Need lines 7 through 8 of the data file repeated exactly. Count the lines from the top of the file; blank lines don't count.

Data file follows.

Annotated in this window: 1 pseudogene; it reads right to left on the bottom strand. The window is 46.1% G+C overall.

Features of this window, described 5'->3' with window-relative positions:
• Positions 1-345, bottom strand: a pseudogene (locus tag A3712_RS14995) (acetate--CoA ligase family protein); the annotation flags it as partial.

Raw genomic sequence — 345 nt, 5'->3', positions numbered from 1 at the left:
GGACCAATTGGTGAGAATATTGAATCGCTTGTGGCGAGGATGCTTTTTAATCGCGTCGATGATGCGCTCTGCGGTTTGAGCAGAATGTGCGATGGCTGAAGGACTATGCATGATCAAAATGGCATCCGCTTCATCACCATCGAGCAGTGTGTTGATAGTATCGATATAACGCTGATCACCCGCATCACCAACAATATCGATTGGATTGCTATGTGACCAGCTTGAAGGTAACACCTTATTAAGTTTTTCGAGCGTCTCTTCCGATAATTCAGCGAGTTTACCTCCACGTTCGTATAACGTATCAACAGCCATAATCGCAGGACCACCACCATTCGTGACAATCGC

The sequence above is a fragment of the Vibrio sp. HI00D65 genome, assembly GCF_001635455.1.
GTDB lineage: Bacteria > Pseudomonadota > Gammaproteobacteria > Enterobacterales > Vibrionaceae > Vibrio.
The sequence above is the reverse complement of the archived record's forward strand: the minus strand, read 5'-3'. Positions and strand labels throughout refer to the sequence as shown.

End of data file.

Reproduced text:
GTDB lineage: Bacteria > Pseudomonadota > Gammaproteobacteria > Enterobacterales > Vibrionaceae > Vibrio.
The sequence above is the reverse complement of the archived record's forward strand: the minus strand, read 5'-3'. Positions and strand labels throughout refer to the sequence as shown.